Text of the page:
All You Ever Wanted to Know About Minimum Wage Rates in California and U.S.

On September 25th, Governor Jerry Brown signed into law AB10, providing for an increase in the California minimum hourly wage from the current $8 per hour established January 1, 2008 to $9 on July 1, 2014 and $10 on January 1, 2016.

California Division of Labor Standards Enforcement provides the following history of minimum wage rates going back to 1916, when it was 16 cents per hour:

In California, there is an exception for "learners,"who may be paid not less than 85% of the minimum wage during their first 160 hours in a job where they have no previous similar or related experience. So if you are a learner, technically you can be paid as little as $6.80 at the current $8 minimum wage level for your first four weeks of full-time employment.

And if you are a sheepherder in California, and I know most California sheepherders are CVG fans, you have your own minimum monthly salary of $1,422.52 that was set in 2008.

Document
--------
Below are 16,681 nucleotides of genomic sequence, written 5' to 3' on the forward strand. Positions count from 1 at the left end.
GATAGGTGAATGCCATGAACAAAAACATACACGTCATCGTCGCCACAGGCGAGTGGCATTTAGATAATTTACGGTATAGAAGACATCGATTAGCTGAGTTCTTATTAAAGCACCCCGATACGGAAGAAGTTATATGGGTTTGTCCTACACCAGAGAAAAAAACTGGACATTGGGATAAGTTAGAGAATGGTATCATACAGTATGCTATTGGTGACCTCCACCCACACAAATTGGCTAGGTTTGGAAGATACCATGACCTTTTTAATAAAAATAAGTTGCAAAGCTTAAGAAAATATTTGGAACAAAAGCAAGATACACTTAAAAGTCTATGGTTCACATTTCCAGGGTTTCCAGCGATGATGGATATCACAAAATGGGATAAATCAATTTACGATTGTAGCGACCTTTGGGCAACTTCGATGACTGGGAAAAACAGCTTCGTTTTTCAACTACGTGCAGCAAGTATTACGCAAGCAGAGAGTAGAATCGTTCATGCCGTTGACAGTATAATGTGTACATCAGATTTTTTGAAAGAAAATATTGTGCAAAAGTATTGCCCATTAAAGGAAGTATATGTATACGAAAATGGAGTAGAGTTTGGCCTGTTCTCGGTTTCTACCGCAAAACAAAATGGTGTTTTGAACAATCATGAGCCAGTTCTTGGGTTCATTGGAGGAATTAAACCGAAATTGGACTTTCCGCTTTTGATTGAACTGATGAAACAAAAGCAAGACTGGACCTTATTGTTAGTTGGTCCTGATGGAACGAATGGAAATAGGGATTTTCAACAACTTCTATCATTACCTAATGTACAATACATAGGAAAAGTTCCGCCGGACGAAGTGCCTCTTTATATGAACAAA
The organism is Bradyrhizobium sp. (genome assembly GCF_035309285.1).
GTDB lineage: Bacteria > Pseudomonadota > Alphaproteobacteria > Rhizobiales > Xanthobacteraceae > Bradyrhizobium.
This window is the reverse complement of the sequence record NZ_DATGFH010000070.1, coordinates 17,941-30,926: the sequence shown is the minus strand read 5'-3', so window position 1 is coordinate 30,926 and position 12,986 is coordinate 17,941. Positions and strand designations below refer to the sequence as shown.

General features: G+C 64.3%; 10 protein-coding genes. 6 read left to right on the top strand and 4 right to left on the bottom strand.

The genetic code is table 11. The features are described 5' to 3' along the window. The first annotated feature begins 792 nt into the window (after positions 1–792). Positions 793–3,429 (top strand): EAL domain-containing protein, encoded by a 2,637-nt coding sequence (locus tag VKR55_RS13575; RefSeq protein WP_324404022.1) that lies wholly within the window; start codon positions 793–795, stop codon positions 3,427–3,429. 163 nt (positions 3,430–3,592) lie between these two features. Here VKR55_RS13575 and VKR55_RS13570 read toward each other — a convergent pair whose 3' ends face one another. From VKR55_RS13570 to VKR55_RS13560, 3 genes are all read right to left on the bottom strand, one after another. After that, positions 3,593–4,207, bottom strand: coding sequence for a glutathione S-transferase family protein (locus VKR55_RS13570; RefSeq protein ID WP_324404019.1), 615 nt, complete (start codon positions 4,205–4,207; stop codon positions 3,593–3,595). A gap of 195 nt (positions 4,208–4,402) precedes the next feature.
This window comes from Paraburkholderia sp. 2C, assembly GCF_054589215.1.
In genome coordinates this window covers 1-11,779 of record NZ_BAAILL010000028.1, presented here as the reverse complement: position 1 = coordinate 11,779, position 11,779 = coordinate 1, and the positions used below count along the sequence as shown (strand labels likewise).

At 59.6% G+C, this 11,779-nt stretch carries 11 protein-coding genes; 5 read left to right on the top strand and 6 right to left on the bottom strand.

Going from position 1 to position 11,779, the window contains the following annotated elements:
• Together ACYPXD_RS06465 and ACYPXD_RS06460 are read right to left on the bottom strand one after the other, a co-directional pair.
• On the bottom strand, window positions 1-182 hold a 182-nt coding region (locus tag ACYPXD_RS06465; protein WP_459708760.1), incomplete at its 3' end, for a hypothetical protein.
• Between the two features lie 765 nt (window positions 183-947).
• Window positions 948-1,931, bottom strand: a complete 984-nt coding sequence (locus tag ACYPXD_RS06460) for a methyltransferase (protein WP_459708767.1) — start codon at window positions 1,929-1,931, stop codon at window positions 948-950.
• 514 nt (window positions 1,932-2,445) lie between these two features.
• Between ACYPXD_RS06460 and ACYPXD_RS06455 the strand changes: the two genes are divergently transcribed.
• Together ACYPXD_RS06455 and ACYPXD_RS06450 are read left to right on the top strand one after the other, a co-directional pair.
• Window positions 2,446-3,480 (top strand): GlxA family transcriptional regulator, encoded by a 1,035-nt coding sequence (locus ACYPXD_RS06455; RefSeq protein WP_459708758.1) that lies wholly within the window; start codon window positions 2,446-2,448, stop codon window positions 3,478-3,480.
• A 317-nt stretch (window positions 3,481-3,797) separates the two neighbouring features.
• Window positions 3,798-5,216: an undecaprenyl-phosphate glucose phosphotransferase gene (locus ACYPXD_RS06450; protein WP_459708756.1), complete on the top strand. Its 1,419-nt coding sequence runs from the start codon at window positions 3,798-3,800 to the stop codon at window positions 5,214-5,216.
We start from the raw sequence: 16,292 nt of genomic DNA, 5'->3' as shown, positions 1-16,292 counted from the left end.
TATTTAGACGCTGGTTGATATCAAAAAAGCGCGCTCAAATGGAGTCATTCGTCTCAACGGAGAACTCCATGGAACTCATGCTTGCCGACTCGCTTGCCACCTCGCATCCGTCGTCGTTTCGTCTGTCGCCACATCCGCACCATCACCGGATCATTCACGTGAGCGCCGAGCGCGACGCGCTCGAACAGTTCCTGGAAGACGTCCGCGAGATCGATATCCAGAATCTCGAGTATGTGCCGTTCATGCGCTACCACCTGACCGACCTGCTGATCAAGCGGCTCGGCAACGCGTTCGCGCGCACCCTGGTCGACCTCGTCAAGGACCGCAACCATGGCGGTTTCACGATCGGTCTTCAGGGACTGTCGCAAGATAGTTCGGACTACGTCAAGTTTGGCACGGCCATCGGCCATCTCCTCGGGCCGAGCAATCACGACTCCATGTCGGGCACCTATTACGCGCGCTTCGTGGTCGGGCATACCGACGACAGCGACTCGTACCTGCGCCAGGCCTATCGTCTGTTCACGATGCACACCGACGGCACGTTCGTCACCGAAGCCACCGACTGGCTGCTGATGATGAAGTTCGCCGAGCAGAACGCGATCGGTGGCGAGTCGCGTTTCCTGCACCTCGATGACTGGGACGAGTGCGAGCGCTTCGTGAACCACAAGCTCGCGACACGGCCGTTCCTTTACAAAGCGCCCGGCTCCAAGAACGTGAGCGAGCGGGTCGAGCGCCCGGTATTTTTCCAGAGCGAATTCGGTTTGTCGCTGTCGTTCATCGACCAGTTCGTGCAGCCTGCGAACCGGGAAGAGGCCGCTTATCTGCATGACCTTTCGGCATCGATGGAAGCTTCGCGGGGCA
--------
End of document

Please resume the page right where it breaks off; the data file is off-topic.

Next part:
The current $7.25 per hour Federal minimum wage was set on July 24, 2009. There are currently 19 states with minimum wages higher than the Federal minimum wage.  California is currently tied with Massachusetts as the 7th highest minimum wage state in the country.

The top three minimum wage paying states as of 2013 are Washington ($9.19), Oregon ($8.95) and Vermont ($8.60). These states all peg their annual rate increases to inflation, which to me is kind of a no brainer. Only 10 states do so.

There are currently four states, Georgia ($5.15), Wyoming ($5.15), Minnesota ($5.25) and Arkansas ($6.25), with minimum wages lower than the Federal minimum. However, the higher of the state or Federal rate applies...unless you work at a business with under $500,000 in annual revenue that is not involved in interstate commerce.

The City of San Francisco has the highest minimum wage rate in the country, at $10.55 per hour, fully 15% higher than in the state of Washington. And San Francisco increases its minimum wage rate for inflation each year. The city of Santa Fe, New Mexico, is on SF's heels with its "Living Wage" rate of $10.51 that was established March 1, 2013 and is also adjusted for inflation each year.

I think that's probably about all you could ever want to know at this point about minimum wages. If your goal is to find a job in and around Ventura County that earns MORE than minimum wage, then perhaps you should check out the Local Jobs section of CVG and review these resume submission tips.